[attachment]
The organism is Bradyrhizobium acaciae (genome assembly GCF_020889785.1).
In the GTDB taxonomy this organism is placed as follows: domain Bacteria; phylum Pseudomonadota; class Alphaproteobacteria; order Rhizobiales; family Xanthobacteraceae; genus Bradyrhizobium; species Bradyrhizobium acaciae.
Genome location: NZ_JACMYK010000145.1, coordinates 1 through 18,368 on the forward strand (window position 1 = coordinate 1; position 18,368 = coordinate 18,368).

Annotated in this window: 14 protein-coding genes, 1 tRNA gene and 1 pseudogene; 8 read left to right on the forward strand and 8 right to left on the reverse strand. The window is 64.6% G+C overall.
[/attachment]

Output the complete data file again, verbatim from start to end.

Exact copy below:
The organism is Bradyrhizobium acaciae (genome assembly GCF_020889785.1).
In the GTDB taxonomy this organism is placed as follows: domain Bacteria; phylum Pseudomonadota; class Alphaproteobacteria; order Rhizobiales; family Xanthobacteraceae; genus Bradyrhizobium; species Bradyrhizobium acaciae.
Genome location: NZ_JACMYK010000145.1, coordinates 1 through 18,368 on the forward strand (window position 1 = coordinate 1; position 18,368 = coordinate 18,368).

Annotated in this window: 14 protein-coding genes, 1 tRNA gene and 1 pseudogene; 8 read left to right on the forward strand and 8 right to left on the reverse strand. The window is 64.6% G+C overall.